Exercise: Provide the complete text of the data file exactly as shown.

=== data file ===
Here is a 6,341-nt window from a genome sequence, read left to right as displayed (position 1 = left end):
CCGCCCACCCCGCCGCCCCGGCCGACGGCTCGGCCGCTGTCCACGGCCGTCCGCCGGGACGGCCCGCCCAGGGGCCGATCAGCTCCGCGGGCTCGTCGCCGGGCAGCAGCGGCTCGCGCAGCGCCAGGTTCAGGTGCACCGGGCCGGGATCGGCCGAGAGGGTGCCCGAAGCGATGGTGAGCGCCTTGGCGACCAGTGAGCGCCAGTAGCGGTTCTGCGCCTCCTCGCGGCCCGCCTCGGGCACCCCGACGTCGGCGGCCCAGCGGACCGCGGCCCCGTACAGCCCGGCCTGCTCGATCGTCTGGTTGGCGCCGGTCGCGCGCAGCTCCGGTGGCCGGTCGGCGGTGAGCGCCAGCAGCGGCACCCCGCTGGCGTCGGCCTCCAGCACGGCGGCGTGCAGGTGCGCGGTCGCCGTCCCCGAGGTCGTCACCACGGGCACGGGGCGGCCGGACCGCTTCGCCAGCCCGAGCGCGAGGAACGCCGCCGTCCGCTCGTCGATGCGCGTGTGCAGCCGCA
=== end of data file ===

Here is a 6,341-nt window from a genome sequence, read left to right as displayed (position 1 = left end):
CCGCCCACCCCGCCGCCCCGGCCGACGGCTCGGCCGCTGTCCACGGCCGTCCGCCGGGACGGCCCGCCCAGGGGCCGATCAGCTCCGCGGGCTCGTCGCCGGGCAGCAGCGGCTCGCGCAGCGCCAGGTTCAGGTGCACCGGGCCGGGATCGGCCGAGAGGGTGCCCGAAGCGATGGTGAGCGCCTTGGCGACCAGTGAGCGCCAGTAGCGGTTCTGCGCCTCCTCGCGGCCCGCCTCGGGCACCCCGACGTCGGCGGCCCAGCGGACCGCGGCCCCGTACAGCCCGGCCTGCTCGATCGTCTGGTTGGCGCCGGTCGCGCGCAGCTCCGGTGGCCGGTCGGCGGTGAGCGCCAGCAGCGGCACCCCGCTGGCGTCGGCCTCCAGCACGGCGGCGTGCAGGTGCGCGGTCGCCGTCCCCGAGGTCGTCACCACGGGCACGGGGCGGCCGGACCGCTTCGCCAGCCCGAGCGCGAGGAACGCCGCCGTCCGCTCGTCGATGCGCGTGTGCAGCCGCA